On September 8, 2020, in New Jersey Department of Environmental Protection (NJDEP), et al. v. American Thermoplastics Corp., et al., the U.S. Court of Appeals for the Third Circuit limited the liability shield a potentially responsible party (PRP) receives when it settles a cost recovery action with a state under the Comprehensive Environmental Response, Compensation, and Liability Act (CERCLA). The court held that “a settling-PRP is protected only insofar as a consent decree and a contribution action address the same matters. In effect, our decision encourages a PRP to settle with both the relevant State and Federal Governments.”
In NJDEP, Compaction Systems Corporation of Connecticut, Inc. and Compaction Systems Corporation (collectively, Compaction) resolved claims related to a Superfund site where it previously conducted operations with New Jersey and the United States, including a consent judgment of $26 million it is obligated to pay if it recovers at least $11 million in CERCLA contribution actions against other PRPs. Following this settlement, Compaction sued another PRP, Carter Day Industries (Carter Day), seeking contribution under CERCLA. Carter Day had previously resolved the state’s claims regarding the site in a settlement with New Jersey Department of Environmental Protection (NJDEP Settlement). Based on that settlement, Carter Day moved for summary judgment, relying on Section 113(f)(2) of CERCLA, which provides that “[a] person who has resolved its liability to the United States or a State in an administrative or judicially approved settlement shall not be liable for claims for contribution regarding matters addressed in the settlement.” The district court agreed and granted summary judgment.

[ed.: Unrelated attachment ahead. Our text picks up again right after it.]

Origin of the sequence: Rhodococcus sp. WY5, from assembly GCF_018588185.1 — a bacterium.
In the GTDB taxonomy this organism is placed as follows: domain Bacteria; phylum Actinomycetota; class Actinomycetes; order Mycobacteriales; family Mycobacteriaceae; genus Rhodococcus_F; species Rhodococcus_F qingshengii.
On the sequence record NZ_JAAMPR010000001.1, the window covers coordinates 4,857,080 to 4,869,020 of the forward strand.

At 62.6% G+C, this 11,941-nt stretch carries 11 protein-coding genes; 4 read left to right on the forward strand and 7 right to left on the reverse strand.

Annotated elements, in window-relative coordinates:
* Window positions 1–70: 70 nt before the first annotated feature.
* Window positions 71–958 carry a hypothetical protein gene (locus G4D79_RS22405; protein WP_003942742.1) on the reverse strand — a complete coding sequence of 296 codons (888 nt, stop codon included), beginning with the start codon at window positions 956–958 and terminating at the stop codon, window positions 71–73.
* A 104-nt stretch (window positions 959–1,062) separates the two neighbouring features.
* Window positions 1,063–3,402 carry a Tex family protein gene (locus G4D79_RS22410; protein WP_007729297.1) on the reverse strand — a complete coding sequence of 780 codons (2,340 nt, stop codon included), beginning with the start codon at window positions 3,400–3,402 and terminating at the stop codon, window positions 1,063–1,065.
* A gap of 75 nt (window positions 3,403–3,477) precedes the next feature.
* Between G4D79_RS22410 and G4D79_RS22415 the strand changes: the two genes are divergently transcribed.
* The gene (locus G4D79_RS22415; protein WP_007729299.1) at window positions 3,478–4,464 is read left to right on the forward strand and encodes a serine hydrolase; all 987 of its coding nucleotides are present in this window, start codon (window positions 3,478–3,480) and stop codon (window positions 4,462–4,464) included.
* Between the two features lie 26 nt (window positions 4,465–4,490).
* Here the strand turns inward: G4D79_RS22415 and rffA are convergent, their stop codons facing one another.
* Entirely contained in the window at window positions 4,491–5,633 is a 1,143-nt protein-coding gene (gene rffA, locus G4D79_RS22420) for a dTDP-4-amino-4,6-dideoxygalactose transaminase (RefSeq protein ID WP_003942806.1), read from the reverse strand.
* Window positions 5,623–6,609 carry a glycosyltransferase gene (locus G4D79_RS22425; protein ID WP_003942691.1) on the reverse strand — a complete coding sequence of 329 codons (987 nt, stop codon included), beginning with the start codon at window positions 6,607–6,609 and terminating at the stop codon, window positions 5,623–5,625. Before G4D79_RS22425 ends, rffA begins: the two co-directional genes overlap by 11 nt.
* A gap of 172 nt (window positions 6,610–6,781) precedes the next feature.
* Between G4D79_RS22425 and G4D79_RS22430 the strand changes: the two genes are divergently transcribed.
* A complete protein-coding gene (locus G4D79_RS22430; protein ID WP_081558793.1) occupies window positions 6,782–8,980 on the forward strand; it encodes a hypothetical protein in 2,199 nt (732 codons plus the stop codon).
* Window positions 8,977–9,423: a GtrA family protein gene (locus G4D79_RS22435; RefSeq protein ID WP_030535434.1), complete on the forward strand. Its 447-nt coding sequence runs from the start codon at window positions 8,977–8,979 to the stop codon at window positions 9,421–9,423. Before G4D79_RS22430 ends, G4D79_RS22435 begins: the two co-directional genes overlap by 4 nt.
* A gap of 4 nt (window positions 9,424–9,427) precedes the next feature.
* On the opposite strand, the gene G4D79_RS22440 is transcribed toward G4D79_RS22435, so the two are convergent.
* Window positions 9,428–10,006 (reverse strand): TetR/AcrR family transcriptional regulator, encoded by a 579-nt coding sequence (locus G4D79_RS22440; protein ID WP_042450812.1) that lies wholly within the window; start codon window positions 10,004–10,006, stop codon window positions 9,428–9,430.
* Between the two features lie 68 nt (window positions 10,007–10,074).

The Third Circuit reversed the district court on appeal. The court found that because Carter Day’s settlement did not discharge liabilities to the United States, its “interpretation of the scope for the ‘matters addressed,’ as well as CERCLA’s purpose and procedures, tell us the NJDEP Settlement cannot protect Carter Day from contribution actions by other PRPs related to federal liability.” The court held that even though the “decision here could affect a PRP’s incentive to settle, ultimately it vindicates CERCLA’s goal of equitably distributing liability without extinguishing incentives to settle.”